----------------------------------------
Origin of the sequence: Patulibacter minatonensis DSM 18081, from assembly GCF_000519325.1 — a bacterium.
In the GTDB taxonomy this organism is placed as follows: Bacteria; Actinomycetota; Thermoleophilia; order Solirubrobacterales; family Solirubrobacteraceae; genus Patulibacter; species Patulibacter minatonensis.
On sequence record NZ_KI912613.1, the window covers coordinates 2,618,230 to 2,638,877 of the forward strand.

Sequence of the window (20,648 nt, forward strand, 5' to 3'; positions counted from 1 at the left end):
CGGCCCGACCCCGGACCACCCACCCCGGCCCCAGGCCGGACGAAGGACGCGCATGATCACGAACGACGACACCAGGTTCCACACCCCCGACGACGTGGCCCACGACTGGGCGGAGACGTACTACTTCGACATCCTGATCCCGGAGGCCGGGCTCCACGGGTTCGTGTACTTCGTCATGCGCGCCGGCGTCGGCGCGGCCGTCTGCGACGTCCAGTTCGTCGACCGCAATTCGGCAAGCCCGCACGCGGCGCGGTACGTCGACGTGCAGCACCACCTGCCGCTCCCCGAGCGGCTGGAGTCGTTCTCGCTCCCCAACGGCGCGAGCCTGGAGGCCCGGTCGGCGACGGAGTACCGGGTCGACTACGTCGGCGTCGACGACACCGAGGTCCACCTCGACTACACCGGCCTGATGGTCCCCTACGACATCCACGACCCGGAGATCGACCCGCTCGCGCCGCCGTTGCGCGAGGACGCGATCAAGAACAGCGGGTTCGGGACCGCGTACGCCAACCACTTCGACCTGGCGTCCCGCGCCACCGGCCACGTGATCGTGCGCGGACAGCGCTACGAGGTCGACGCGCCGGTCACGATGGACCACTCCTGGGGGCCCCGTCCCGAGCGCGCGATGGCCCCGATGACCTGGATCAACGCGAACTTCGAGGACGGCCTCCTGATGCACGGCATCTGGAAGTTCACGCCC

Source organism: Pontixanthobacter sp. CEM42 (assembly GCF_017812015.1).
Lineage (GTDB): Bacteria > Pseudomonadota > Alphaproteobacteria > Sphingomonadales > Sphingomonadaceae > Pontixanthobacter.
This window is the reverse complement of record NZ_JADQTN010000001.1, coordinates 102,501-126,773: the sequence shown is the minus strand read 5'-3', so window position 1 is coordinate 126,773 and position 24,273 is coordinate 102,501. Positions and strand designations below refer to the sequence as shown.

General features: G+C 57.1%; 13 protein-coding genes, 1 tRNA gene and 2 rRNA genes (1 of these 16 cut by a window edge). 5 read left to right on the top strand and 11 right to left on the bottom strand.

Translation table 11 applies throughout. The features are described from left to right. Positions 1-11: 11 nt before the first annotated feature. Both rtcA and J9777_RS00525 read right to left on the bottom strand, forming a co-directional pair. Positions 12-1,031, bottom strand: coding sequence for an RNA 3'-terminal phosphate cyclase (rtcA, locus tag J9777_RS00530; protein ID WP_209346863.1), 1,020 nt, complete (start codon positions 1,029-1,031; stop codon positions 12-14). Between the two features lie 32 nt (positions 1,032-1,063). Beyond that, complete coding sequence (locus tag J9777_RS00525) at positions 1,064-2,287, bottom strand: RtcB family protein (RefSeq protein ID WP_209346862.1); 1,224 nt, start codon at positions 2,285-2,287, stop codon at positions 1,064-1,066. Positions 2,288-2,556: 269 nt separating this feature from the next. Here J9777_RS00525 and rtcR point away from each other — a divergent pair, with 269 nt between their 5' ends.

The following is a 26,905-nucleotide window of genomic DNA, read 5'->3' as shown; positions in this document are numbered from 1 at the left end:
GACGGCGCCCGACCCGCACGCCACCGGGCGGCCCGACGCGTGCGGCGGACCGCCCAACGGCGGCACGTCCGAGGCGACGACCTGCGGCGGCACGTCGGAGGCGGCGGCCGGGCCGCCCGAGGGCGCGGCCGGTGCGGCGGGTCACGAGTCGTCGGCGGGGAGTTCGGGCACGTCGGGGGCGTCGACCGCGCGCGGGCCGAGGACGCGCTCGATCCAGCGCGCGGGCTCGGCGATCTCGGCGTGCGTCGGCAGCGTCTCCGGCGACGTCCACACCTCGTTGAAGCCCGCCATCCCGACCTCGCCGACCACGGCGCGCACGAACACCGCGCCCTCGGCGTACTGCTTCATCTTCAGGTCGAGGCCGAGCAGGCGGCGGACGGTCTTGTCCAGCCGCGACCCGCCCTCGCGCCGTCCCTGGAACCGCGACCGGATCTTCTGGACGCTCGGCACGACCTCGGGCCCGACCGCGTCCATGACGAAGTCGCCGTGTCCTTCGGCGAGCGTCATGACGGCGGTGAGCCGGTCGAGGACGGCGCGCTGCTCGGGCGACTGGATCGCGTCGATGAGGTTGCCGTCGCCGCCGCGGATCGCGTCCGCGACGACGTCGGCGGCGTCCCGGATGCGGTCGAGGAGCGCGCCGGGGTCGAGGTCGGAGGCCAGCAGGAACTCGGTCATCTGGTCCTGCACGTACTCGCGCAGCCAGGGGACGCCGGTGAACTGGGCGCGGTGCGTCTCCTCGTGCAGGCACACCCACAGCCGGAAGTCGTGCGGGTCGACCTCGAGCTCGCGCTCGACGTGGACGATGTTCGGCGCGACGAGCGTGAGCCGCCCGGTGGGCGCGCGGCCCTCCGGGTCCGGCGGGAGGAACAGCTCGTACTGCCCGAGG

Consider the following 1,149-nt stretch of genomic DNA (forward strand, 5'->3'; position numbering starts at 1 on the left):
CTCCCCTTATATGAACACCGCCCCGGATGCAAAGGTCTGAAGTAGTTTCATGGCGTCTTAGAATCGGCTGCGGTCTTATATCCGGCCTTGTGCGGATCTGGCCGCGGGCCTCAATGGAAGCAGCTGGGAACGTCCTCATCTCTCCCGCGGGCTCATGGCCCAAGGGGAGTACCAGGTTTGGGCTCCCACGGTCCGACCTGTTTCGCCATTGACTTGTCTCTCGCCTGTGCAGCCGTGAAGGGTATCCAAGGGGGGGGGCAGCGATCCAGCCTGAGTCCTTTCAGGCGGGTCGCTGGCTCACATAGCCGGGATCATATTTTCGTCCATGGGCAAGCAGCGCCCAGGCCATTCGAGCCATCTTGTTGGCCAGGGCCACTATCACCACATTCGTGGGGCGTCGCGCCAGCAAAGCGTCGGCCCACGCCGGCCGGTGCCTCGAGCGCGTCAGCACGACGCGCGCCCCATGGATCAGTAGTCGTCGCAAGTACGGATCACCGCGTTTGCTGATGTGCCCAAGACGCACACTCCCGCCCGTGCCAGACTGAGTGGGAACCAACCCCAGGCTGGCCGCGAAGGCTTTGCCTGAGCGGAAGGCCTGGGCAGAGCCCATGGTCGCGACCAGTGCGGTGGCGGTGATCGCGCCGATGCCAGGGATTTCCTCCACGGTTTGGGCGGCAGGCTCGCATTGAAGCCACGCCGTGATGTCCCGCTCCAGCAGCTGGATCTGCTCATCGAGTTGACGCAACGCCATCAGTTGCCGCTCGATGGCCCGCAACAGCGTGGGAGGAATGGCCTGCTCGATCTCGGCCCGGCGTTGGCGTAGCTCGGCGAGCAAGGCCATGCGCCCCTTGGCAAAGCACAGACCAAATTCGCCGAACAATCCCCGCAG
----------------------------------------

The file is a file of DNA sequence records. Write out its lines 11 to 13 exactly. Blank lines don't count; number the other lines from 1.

The following is a 26,905-nucleotide window of genomic DNA, read 5'->3' as shown; positions in this document are numbered from 1 at the left end:
GACGGCGCCCGACCCGCACGCCACCGGGCGGCCCGACGCGTGCGGCGGACCGCCCAACGGCGGCACGTCCGAGGCGACGACCTGCGGCGGCACGTCGGAGGCGGCGGCCGGGCCGCCCGAGGGCGCGGCCGGTGCGGCGGGTCACGAGTCGTCGGCGGGGAGTTCGGGCACGTCGGGGGCGTCGACCGCGCGCGGGCCGAGGACGCGCTCGATCCAGCGCGCGGGCTCGGCGATCTCGGCGTGCGTCGGCAGCGTCTCCGGCGACGTCCACACCTCGTTGAAGCCCGCCATCCCGACCTCGCCGACCACGGCGCGCACGAACACCGCGCCCTCGGCGTACTGCTTCATCTTCAGGTCGAGGCCGAGCAGGCGGCGGACGGTCTTGTCCAGCCGCGACCCGCCCTCGCGCCGTCCCTGGAACCGCGACCGGATCTTCTGGACGCTCGGCACGACCTCGGGCCCGACCGCGTCCATGACGAAGTCGCCGTGTCCTTCGGCGAGCGTCATGACGGCGGTGAGCCGGTCGAGGACGGCGCGCTGCTCGGGCGACTGGATCGCGTCGATGAGGTTGCCGTCGCCGCCGCGGATCGCGTCCGCGACGACGTCGGCGGCGTCCCGGATGCGGTCGAGGAGCGCGCCGGGGTCGAGGTCGGAGGCCAGCAGGAACTCGGTCATCTGGTCCTGCACGTACTCGCGCAGCCAGGGGACGCCGGTGAACTGGGCGCGGTGCGTCTCCTCGTGCAGGCACACCCACAGCCGGAAGTCGTGCGGGTCGACCTCGAGCTCGCGCTCGACGTGGACGATGTTCGGCGCGACGAGCGTGAGCCGCCCGGTGGGCGCGCGGCCCTCCGGGTCCGGCGGGAGGAACAGCTCGTACTGCCCGAGG

Consider the following 1,149-nt stretch of genomic DNA (forward strand, 5'->3'; position numbering starts at 1 on the left):